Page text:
Cumbria GeoConservation

Cumbria GeoConservation Group (CGC) is a voluntary geological conservation group working to record and look after important geological sites. Membership comprises not only earth scientists and members of wildlife bodies, but also volunteers with other skills such as project management and data handling. New members are always welcome.

The Cumbria GeoConservation Group is an affiliated member of Geoconservation UK and seeks to:

  • identify new Local Geological Sites in Cumbria

  • monitor and review existing sites

  • promote the educational value of earth science field locations not only for essential teaching but for recreational and for research purposes

  • liaise with other county or regional Geoconservation groups in the UK

  • maintain responsible access to valued sites

Currently there are about 280 recorded sites all of which have been evaluated by our members. Site details are logged with Cumbria Biodiversity Data Centre (CBDC) and are relayed to Cumbria County Council and planning authorities. CGC operates as a special interest group of Cumbria Wildlife Trust.

Examples of Local Geological Sites suitable for inclusion in the Cumbria GeoConservation system include:

  • rocks and soils exposed in quarries, cuttings, stream sections and coastal localities

  • geomorphological features in the landscape such as areas affected by past glaciation and subsequent deposition, ridges and valleys, moorland and floodplain tracts

  • anthropogenic features including former quarrying, mining, tipping and former industrial sites

The sites we have listed and that are shown on the interactive map are ones that are accessible without seeking permission, are on Open Access land or visible from public rights of way.  By their very nature some of these sites are in remote areas, open fellside or tidally-flooded shores: wear appropriate clothing and use common sense – safety is your responsibility.

Follow the Countryside Code:

 https://www.gov.uk/government/publications/the-countryside-code/the-countryside-code

Follow the Geological Society guidance

https://www.geolsoc.org.uk/FieldResources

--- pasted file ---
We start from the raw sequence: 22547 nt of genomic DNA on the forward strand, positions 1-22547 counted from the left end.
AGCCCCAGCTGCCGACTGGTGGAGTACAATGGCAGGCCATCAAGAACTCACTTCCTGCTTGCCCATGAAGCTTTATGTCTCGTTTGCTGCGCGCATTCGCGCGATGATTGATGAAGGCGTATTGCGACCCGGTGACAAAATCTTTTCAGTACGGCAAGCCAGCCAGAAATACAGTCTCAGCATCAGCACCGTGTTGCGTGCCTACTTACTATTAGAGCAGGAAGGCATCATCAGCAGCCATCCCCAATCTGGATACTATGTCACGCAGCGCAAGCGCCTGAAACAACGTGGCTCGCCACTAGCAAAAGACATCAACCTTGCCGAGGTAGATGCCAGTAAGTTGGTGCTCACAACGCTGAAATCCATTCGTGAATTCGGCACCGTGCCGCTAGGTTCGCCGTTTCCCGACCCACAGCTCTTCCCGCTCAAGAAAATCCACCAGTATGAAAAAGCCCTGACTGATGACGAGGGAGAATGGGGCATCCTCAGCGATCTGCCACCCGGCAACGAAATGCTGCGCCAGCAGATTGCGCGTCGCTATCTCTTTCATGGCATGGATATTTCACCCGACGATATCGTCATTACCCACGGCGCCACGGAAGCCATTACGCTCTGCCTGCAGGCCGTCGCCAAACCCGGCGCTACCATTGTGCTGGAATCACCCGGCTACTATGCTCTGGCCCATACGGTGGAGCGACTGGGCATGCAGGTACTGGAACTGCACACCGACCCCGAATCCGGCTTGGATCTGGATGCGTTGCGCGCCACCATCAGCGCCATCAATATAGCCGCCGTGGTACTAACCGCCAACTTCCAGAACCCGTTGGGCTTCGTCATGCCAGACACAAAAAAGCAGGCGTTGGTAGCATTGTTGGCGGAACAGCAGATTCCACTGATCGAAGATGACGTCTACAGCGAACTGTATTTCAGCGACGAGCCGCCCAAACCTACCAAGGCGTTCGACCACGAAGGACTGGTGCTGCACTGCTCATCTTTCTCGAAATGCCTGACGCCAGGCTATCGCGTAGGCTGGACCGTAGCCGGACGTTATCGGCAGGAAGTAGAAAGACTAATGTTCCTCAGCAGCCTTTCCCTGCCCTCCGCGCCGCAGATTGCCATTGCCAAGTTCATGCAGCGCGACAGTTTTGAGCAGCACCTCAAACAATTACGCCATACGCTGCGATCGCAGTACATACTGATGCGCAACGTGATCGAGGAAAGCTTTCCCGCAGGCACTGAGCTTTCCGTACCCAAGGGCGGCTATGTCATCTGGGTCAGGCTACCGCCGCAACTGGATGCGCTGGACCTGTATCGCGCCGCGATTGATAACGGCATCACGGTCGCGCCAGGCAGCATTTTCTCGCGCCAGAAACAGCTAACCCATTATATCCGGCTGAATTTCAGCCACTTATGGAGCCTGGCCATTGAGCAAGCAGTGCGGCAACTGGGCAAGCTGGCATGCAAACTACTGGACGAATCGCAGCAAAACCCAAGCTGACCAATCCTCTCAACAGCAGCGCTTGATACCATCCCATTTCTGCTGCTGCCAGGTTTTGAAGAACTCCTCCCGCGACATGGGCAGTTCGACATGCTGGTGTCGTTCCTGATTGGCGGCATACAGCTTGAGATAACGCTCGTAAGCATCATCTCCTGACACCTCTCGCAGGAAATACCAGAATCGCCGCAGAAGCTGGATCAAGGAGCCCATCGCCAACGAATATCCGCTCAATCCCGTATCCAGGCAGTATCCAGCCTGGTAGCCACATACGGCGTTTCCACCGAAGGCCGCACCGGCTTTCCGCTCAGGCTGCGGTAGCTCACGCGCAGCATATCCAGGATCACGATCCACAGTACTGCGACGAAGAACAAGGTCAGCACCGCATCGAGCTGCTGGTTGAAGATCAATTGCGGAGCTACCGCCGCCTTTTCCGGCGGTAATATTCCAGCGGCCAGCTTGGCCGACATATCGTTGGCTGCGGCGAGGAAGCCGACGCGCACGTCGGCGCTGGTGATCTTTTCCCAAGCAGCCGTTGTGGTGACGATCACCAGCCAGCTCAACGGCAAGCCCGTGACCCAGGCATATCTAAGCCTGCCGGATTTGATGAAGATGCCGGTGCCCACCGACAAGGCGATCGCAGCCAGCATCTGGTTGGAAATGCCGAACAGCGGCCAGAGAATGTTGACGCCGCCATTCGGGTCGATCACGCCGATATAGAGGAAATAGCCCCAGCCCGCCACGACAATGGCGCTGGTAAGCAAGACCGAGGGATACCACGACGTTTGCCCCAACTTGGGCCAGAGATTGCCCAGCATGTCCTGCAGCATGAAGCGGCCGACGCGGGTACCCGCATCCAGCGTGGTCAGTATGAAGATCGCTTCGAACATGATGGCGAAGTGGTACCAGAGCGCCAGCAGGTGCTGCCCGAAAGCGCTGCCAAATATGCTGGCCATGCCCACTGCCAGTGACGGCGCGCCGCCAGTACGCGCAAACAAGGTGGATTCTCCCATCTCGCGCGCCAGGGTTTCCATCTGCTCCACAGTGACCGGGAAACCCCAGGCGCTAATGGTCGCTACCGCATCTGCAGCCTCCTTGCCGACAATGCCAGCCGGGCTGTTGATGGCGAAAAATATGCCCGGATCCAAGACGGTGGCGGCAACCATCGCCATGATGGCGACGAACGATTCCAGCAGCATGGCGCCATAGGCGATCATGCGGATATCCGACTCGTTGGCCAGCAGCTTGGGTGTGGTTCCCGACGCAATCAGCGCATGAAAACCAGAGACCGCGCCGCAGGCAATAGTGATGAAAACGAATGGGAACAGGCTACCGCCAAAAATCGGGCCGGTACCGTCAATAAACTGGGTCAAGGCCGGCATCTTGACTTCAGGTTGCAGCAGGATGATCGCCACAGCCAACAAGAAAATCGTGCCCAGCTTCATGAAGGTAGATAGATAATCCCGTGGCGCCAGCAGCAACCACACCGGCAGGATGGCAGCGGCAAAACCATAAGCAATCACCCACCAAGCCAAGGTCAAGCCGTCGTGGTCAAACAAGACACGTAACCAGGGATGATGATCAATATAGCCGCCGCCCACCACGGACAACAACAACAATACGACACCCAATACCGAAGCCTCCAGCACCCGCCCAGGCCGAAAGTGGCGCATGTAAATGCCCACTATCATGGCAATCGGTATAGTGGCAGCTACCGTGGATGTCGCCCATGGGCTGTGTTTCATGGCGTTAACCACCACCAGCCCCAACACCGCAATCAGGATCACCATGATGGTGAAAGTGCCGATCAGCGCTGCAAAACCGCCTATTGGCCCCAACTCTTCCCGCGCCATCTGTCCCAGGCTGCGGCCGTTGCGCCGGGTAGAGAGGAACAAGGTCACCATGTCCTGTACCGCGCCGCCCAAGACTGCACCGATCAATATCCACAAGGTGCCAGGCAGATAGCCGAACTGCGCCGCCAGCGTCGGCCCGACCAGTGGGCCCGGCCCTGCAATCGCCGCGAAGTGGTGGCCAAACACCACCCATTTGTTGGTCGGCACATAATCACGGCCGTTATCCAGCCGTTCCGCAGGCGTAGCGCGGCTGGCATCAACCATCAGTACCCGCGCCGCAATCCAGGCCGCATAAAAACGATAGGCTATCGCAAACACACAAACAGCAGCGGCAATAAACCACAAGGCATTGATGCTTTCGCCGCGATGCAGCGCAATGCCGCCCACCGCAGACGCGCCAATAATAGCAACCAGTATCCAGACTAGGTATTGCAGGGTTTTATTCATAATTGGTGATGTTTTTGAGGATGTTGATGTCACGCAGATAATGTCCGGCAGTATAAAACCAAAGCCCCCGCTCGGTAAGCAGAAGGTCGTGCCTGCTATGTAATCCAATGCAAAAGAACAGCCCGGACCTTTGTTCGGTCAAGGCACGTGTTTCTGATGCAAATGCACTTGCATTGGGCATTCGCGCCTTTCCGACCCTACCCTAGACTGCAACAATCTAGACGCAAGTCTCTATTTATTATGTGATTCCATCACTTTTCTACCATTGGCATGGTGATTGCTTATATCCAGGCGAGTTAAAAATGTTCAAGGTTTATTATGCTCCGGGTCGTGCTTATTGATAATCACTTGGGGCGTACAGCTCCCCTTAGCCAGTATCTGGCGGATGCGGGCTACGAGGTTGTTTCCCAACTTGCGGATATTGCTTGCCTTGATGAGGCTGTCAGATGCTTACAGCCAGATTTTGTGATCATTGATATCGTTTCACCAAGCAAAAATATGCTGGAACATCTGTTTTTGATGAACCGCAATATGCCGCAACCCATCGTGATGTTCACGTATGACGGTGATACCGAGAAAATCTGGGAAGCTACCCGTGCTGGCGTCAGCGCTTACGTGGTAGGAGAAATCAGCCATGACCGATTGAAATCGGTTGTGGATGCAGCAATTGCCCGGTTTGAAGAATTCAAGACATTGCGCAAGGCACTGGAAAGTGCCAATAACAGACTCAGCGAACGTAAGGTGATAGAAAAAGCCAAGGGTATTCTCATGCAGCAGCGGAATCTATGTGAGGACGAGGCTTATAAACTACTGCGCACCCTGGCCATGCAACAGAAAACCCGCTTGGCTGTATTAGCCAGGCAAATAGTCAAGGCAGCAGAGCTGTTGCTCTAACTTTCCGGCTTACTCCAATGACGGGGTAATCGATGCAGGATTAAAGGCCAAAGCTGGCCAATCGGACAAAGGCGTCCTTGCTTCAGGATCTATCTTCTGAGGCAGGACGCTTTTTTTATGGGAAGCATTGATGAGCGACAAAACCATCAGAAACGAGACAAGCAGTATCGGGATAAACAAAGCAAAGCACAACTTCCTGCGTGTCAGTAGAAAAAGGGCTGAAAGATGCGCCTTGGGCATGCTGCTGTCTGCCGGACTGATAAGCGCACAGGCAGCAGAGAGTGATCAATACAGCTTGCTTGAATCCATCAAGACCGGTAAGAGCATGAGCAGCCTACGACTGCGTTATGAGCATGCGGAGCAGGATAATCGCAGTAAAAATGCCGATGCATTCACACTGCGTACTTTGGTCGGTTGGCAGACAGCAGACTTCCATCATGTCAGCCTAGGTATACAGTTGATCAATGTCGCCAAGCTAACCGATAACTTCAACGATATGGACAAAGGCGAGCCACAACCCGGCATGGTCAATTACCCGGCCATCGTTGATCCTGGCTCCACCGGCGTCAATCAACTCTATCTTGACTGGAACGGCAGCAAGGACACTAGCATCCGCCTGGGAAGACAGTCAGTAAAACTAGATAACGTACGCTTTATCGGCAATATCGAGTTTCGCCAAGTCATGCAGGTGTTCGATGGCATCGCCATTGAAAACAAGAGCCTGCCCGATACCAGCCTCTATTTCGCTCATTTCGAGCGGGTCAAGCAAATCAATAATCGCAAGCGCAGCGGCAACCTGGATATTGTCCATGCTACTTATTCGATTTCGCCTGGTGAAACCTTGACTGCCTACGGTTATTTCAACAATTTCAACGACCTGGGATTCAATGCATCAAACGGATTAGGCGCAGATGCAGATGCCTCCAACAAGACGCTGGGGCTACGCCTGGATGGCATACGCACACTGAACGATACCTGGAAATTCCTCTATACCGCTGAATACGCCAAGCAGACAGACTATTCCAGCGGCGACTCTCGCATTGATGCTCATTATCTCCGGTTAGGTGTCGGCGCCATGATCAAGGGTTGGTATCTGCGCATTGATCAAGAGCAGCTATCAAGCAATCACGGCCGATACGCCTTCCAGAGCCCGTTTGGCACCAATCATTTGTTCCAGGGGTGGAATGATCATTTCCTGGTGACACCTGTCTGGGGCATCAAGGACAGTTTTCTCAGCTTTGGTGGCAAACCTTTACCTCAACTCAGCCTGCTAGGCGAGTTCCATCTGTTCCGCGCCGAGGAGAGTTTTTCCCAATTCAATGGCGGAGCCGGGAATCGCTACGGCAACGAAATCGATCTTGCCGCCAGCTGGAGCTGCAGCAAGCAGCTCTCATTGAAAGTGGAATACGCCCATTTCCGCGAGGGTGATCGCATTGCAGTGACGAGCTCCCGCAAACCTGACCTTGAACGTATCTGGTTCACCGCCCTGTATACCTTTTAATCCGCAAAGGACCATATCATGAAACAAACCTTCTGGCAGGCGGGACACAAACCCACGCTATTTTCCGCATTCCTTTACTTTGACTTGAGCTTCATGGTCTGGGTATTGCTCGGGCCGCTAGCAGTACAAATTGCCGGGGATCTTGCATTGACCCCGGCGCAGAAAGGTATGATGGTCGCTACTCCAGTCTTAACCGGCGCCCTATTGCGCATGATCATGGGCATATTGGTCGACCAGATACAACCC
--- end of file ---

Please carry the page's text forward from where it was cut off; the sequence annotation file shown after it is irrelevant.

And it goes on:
Those sites which we consider are particularly interesting to the general public are  shown as green dots on the map and for some of these sites there is a choice between a non-technical ‘leaflet’ (downloadable as a pdf) with further details, a map and a photograph or a ‘site data sheet’ with more geological information for the amateur geologist.

Saturday, November 10th, 2018 at 3:21am
A huge thank you to all that attended The Recorders Conference 2018! What a fantastic day with many great talks about recording in Cumbria and different projects from all over the country. See you all again next year!
#reccon18 https://t.co/E8E45AY11v
CumbriaBDC photo
Monday, November 5th, 2018 at 10:25pm
If you have popped into Tullie House recently you may have seen the Woodrow Wilson exhibit. Where the Cumbrian Biodiversity Data Centre gets a shout out as the oldest biological records centre! https://t.co/18NUYvnR5C CumbriaBDC photo
Monday, November 5th, 2018 at 10:13pm
Exciting news! North West England now has a @AFONature group. If your under the age of 30, live in the NW and love #nature then this is the perfect opportunity for you! PLEASE share far and wide https://t.co/wuCZ02L28U #AFON https://t.co/Q1IZgp9Ocx CumbriaBDC photo
Monday, October 29th, 2018 at 8:07pm
This is one of four events around the @lakedistrictnpa to explore what World Heritage Status means to the people who live and work in Cumbria. Come and tell us what you think! (Booking is essential.) Thanks to @Lake District @lakesfoundation and @theRSAorg for funding. https://t.co/NJ7yahiyag CumbriaBDC photo
Friday, September 14th, 2018 at 1:21am
Felltop fungi growing in association with the Dwarf Willow on Eel Crag, Cumbria last week. The Cep (Boletus edulis), Mountain Grisette (Amanita nivalis), Fly Agaric (A. muscaria) and Russula renidens @LostFoundFungi https://t.co/5lbKUjRdGP CumbriaBDC photo